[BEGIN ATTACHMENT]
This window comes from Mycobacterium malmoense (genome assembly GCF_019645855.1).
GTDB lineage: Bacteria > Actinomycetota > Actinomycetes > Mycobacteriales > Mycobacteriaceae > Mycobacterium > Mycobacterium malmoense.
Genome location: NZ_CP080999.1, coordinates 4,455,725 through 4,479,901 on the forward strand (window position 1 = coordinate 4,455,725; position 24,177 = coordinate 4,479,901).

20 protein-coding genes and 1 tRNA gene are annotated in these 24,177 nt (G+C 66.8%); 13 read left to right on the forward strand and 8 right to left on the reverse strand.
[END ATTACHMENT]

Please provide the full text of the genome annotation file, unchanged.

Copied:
This window comes from Mycobacterium malmoense (genome assembly GCF_019645855.1).
GTDB lineage: Bacteria > Actinomycetota > Actinomycetes > Mycobacteriales > Mycobacteriaceae > Mycobacterium > Mycobacterium malmoense.
Genome location: NZ_CP080999.1, coordinates 4,455,725 through 4,479,901 on the forward strand (window position 1 = coordinate 4,455,725; position 24,177 = coordinate 4,479,901).

20 protein-coding genes and 1 tRNA gene are annotated in these 24,177 nt (G+C 66.8%); 13 read left to right on the forward strand and 8 right to left on the reverse strand.